I ran into an acquaintance yesterday who had a rifle he wanted to show me. "Ever seen one of these?" he asked.
"Sure. That's a Gewehr 98," I responded "I have a Spandau '16 mysel..."
"No, here," he said, holding it out to me, "look at it."
"Let's see. Sliding bolt cover? Omigod! This is a Siamese Mauser!"
"Yeah," he replied with a smile, oblivious to the fact that I had started dancing from foot to foot like a child who needed to use the restroom in a bad way, "It's missing the follower and mag spring, but it's in great shape. I got it in a big package deal wit..."
"How much do you want for it?"
"Huh? Well, I hadn't really thought abou..."
"How much do you want for it?"
"I reckon I'd take $200 for it."
A quick call to 1-800-AMI-BROKE? revealed that I could just barely swing it, as long as I didn't mind being stone cold sober and eating Ramen Pride noodles 'til payday, but what's more important: Food and beer? Or a Siamese Mauser? Any good gun junkie knows the answer to that one.
This is one of the hazards of getting way off into the weeds of the milsurp hobby. As long as one confines their collecting to Mosins and Yugo M48's, everything's cool. Those guns are being imported by the container load every day, and if you don't get one this week, you can always call AIM Surplus or SOG next week and pick one up then. It's when one gets interested in the older, the more obscure, that the monkey really climbs on your back. If you don't pick up that Chilean M1895 carbine now, when are you going to see another one? Is the price being asked for that Japanese Type "I" fair? Who knows? You've never seen another one for sale, and the gun isn't even mentioned in any of the standard price guides. You're constantly ruining your bargaining power by blurting out "Omigod! That's a Short-Lever Martini!" or "Omigod! That's a Kar. 71!" But, hey, Ramen Pride noodles don't taste all that bad, anyway.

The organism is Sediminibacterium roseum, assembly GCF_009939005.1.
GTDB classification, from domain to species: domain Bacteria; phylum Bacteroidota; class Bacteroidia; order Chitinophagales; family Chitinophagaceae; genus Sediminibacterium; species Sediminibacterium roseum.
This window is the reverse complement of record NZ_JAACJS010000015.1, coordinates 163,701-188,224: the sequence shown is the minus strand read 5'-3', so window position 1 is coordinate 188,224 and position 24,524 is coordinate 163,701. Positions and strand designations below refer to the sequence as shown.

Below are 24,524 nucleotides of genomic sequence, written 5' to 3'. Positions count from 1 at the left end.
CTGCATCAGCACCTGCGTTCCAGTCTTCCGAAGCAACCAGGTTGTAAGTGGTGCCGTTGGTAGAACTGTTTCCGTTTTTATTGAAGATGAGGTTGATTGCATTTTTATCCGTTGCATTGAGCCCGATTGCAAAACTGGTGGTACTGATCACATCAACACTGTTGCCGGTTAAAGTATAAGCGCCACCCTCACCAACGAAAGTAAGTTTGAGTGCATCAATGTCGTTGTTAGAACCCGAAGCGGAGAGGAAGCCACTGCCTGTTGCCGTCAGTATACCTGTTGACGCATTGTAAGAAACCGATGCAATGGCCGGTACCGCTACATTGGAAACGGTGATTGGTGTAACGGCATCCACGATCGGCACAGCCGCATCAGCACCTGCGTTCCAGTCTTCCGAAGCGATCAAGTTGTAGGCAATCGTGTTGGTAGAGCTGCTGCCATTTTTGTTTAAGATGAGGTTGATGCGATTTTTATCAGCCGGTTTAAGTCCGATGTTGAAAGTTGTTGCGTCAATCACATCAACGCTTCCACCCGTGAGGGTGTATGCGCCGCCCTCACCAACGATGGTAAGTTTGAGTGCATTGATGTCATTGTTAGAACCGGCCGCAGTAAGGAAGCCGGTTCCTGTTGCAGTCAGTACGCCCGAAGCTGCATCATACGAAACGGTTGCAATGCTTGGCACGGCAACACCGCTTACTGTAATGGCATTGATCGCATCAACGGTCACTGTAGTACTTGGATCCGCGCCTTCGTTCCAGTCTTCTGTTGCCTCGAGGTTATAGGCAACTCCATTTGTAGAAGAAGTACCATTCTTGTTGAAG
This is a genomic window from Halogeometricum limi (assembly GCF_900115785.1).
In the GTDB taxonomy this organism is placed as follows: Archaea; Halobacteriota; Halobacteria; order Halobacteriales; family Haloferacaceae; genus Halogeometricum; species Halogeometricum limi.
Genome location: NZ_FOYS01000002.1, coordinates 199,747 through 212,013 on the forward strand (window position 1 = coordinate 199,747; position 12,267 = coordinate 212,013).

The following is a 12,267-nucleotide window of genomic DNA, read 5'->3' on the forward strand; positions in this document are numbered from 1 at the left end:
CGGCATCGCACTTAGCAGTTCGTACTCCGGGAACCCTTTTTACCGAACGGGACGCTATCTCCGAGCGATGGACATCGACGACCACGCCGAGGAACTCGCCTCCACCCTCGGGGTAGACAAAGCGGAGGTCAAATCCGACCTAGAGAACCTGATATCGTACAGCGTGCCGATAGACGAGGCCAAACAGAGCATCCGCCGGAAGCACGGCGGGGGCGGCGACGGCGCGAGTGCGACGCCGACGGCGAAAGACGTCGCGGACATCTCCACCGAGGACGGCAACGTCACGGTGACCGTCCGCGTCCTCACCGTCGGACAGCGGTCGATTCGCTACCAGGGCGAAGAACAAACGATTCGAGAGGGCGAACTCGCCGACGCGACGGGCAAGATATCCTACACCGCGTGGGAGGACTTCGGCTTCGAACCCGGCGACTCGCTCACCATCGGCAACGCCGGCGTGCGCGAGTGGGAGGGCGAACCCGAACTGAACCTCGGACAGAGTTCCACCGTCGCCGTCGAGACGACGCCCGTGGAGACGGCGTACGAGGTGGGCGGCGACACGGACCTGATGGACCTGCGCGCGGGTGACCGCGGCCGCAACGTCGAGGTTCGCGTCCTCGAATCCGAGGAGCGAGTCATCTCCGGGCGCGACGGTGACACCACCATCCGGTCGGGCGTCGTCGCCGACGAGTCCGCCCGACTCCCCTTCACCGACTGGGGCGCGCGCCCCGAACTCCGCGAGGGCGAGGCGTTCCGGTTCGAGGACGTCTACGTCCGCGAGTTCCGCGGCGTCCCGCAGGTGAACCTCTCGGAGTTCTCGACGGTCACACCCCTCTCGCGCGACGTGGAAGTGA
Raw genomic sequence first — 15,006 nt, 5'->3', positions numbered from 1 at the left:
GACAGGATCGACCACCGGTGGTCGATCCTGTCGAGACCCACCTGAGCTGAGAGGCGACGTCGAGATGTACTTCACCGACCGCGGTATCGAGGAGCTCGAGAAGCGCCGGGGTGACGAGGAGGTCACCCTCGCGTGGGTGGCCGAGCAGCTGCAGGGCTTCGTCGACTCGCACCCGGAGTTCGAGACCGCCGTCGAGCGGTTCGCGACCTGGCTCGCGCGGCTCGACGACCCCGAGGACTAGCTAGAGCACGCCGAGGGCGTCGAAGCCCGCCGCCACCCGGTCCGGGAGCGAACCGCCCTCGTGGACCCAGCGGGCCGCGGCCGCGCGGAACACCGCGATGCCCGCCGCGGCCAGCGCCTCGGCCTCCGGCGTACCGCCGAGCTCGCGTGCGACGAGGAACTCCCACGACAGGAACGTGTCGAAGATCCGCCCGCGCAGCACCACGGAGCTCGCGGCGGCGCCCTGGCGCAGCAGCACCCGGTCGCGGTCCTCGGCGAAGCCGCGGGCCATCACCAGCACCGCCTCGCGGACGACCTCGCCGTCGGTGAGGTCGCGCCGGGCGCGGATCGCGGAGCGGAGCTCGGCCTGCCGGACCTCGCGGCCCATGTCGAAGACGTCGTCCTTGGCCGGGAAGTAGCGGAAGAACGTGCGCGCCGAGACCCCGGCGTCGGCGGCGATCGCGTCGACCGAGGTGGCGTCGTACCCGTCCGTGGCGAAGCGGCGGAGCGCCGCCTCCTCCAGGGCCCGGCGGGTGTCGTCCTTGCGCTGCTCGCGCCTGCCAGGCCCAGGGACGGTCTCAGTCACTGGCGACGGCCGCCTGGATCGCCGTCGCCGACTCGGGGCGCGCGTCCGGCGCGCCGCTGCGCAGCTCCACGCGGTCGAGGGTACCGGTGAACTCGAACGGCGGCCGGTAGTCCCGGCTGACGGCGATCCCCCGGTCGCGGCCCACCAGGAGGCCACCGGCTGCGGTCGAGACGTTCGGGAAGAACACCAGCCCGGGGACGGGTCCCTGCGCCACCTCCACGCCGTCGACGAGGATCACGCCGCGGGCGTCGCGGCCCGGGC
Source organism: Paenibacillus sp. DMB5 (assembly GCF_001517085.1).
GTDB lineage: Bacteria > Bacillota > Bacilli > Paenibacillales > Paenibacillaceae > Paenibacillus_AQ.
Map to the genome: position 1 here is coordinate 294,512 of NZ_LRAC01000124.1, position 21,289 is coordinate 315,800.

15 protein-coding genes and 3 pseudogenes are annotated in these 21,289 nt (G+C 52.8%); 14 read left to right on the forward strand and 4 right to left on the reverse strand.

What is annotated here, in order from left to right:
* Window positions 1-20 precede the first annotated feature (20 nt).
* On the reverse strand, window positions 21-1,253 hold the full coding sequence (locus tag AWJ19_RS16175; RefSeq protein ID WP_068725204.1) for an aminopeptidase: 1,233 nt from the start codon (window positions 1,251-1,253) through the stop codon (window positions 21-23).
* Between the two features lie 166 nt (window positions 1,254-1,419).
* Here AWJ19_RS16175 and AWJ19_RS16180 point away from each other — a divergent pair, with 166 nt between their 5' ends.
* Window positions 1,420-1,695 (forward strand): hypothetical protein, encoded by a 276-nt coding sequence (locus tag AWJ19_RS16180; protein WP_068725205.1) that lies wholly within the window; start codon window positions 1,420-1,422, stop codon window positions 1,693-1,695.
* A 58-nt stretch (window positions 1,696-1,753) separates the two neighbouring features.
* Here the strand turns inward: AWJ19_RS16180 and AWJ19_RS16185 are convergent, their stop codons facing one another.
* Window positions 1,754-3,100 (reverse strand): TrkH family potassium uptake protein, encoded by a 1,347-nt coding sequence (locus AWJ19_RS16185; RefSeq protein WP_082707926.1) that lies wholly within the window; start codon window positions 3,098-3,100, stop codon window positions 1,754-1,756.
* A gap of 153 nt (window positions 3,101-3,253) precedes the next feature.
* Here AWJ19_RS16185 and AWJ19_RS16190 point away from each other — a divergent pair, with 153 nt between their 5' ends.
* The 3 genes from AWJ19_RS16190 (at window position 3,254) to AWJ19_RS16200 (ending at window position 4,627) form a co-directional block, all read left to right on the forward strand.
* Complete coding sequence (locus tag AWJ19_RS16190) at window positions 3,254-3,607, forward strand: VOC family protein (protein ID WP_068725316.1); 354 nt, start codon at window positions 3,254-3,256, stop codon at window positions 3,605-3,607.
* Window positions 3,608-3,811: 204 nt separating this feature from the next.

Milsurp collecting offers a lot of fun on the side. You get to become an amateur sleuth, tracing the age and origins of the rifle; hoarding books and scouring the internet to decode obsure markings and discover fascinating tidbits of information. For instance, most Siamese 1903's were Japanese-made, and had the distinctive 2-piece stock and upper & lower receiver tangs seen on Arisaka rifles. Mine lacks these tangs, and has a one-piece stock, despite lacking the "1901" marking that Oberndorf-built guns have, and bearing the emblem of the Koishikawa Arsenal in Tokyo on the left-hand receiver rail. Figuring out what all this indicates will involve much searching the 'net and reading old books, learning how to read Siamese numerals, talking to old guys, and probably wind up by getting pointed to some eccentric who is considered to be the national expert on Siamese Mausers; a guy who only eats Thai food, has a basement full of the guns, and wrote an unpublished book on the meaning of the Charkra stamped on the receiver ring.
And, really, that's the allure of it all: Where else can a measly two bills buy you an artifact, a story, an adventure, and an education?
Anyone know where I can find 8x50mmR ammunition?